Answer: They get sanctioned by the court, have to pay money penalties and can lose protections of limits on damages at trial. That is exactly what happened to MAXIM CRANE WORKS, L.P. in a case WRIGHT LAW, PLC is handling against them. In this case, the court held that Maxim altered evidence, concealed witness identities, and senior management submitted false affidavits to the court. The case is styled Trimboli v. Maxim Crane Works, L.P., No. 3:18-cv-00346; 2020 U.S. Dist. LEXIS 113798 (M.D. Tenn. June 30th, 2020).
In this case, the Court considered MAXIM CRANE WORKS, L.P.’S conduct during the part of the case known as “discovery” and what effect that conduct had on a very unfair law for injured people. A law called the “Tennessee Civil Justice Act” that can be found at Tenn. Code. Ann. Sect. 29-39-102 means that, no matter how bad the damages are that a company like MAXIM CRANE WORK, L.P. inflicts on a victim, they cannot be held liable for more than $750,000 for human suffering, pain and suffering, mental anguish, loss of enjoyment of life.
However, if a defendant alters evidence for the purpose of evading liability in the case, a court and jury can find these limitations do not apply. That is what happened to Maxim Crane Works, L.P. in this case.
The opinion is below:
Trimboli v. Maxim Crane Works, L.P., 2020 U.S. Dist. LEXIS 113798
United States District Court for the Middle District of Tennessee, Nashville Division
June 30, 2020, Filed
Case No. 3:18-cv-00346Reporter
2020 U.S. Dist. LEXIS 113798 * | 2020 WL 3546810
JONATHAN TRIMBOLI, Plaintiff, OLD REPUBLIC INSURANCE CO., Intervening Plaintiff, v. MAXIM CRANE WORKS, L.P., Defendant, Third-Party Plaintiff, v. APTUS GROUP USA, LLC Third-Party Defendant
For Maxim Crane Works, L.P., Defendant, Third Party Plaintiff: Nathan H. Mauer, Hall Booth Smith, P.C. (Nashville Office), Nashville, TN.
Judges:ALETA A. TRAUGER, United States District Judge.
Opinion by:ALETA A. TRAUGER
Aptus Group USA, LLC (“Aptus”) and Jonathan Trimboli have filed respective Notices of Attorney’s Fees and Other Costs (Docket Nos. 164-65), to which Maxim Crane Works, L.P. (“Maxim”) has filed Objections (Docket No. 167), and Aptus and Trimboli have filed Responses to the Objections (Docket Nos. 168-69). Maxim has filed a motion that it refers to as a Motion to Alter Judgment (Docket No. 170), to which Aptus and Trimboli have filed Responses (Docket Nos. 173-74), and Maxim has filed a Reply (Docket No. [*2] 175). For the reasons set out herein, Maxim’s motion will be granted in part and denied in part, and Maxim will be ordered to pay attorney’s fees.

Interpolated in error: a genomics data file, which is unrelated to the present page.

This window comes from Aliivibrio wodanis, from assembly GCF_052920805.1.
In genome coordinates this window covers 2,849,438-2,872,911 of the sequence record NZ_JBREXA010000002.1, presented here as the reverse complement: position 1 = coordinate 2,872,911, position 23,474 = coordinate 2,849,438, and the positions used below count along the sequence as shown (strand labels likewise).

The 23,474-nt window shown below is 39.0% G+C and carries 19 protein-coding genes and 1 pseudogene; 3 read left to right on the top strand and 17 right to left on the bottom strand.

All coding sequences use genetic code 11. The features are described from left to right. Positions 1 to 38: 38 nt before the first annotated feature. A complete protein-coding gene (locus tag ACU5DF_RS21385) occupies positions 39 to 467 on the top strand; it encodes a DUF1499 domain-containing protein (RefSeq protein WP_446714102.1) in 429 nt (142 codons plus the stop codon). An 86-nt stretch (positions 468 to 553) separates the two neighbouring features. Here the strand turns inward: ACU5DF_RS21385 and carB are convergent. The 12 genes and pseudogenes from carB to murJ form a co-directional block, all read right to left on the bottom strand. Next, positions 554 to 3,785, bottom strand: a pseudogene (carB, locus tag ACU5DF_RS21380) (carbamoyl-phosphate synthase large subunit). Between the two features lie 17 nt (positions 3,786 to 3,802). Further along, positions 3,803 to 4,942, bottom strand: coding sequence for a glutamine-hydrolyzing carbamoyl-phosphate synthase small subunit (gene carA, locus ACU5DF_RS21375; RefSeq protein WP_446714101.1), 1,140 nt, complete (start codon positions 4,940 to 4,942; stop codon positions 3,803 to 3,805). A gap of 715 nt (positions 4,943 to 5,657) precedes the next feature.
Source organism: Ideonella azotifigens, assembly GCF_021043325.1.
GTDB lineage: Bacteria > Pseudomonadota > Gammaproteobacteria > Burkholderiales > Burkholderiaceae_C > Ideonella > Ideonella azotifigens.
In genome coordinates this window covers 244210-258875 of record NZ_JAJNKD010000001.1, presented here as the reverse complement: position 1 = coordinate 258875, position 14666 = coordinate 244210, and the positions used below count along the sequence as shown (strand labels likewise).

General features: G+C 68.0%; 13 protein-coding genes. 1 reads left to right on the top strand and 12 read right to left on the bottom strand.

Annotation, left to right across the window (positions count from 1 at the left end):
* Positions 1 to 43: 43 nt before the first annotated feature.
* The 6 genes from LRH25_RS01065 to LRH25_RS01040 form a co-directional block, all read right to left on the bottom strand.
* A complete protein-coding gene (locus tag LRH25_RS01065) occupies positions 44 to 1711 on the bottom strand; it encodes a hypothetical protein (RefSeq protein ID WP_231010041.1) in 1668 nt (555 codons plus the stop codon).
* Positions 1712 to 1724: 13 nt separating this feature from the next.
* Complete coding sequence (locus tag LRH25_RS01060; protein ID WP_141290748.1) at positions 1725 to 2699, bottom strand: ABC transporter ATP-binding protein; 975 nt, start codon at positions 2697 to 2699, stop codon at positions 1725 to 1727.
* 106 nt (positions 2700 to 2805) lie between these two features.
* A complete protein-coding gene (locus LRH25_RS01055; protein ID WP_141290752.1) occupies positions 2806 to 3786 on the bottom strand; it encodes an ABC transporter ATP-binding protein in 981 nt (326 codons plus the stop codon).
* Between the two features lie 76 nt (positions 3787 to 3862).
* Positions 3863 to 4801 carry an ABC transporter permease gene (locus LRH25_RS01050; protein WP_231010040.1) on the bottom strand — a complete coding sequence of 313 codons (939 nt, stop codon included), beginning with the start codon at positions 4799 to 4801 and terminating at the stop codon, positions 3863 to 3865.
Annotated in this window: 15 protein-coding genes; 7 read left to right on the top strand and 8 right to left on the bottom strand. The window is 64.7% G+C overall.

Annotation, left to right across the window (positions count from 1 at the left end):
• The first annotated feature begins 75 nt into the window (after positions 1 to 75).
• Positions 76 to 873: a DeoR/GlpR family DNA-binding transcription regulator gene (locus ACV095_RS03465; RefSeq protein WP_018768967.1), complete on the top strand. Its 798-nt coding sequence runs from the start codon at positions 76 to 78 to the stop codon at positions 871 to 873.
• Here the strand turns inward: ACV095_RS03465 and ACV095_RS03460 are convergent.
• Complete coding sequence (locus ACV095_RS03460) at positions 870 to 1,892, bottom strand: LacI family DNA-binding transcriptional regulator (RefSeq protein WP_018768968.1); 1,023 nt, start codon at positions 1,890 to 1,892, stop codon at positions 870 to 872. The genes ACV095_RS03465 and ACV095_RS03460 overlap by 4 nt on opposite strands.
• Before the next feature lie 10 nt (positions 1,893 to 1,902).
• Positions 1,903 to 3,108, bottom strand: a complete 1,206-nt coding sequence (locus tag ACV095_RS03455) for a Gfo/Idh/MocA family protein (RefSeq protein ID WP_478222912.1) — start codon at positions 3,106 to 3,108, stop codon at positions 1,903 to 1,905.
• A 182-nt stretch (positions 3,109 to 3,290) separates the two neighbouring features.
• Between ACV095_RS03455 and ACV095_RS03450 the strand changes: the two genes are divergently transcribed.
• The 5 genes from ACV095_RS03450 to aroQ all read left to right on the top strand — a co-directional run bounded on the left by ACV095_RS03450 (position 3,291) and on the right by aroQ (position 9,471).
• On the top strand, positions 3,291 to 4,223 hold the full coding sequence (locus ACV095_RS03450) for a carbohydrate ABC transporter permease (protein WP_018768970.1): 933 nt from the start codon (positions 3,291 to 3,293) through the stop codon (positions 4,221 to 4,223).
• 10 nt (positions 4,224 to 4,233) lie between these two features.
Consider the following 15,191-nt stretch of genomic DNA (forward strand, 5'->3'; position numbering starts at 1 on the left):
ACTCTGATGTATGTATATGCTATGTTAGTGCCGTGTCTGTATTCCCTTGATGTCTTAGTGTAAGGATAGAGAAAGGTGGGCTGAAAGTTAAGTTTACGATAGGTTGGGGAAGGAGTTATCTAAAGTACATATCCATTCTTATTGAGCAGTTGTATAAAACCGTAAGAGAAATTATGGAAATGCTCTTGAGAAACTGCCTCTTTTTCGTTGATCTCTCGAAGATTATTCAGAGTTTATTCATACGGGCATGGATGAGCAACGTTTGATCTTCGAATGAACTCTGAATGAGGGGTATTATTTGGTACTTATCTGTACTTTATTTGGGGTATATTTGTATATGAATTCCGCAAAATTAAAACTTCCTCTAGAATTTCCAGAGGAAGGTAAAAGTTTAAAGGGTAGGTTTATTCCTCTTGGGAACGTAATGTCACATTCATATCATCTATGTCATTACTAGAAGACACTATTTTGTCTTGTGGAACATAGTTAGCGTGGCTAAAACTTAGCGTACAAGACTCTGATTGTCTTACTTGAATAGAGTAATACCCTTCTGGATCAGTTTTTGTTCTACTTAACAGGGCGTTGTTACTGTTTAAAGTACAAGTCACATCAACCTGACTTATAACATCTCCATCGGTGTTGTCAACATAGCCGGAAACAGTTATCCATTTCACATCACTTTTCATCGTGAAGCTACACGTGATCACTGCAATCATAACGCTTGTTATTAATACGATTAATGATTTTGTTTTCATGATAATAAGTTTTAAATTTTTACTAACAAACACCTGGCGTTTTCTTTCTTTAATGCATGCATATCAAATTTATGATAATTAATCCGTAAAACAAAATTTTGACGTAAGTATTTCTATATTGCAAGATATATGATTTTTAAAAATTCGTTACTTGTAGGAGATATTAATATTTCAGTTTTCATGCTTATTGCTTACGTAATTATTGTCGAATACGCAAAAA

The details of this case are set forth in the court’s Memorandum of March 3, 2020. (Docket No. 161.) In short, Aptus is a bridge utility construction and demolition company, and Maxim is a company that provides cranes and crane-related operations. Aptus contracted with Maxim to provide cranes and operations for a project removing an out-of-use natural gas pipeline from the Old Hickory Bridge. One night, around midnight, Trimboli—an Aptus employee—was in the basket of a crane when the basket suddenly and unexpectedly fell 15 to 20 feet before lurching to a halt, shattering Trimboli’s legs. One possible explanation for the accident is that the crane was being improperly operated with a pin removed. There is also evidence that the crane had previously malfunctioned but was not taken out of use. Trimboli sued Maxim in this court, and Maxim filed a third-party claim for contractual indemnification against Aptus. Old Republic, as Aptus’s workers’ compensation insurance carrier, intervened to enforce any subrogation rights it might [*3] have against any recovery by Trimboli.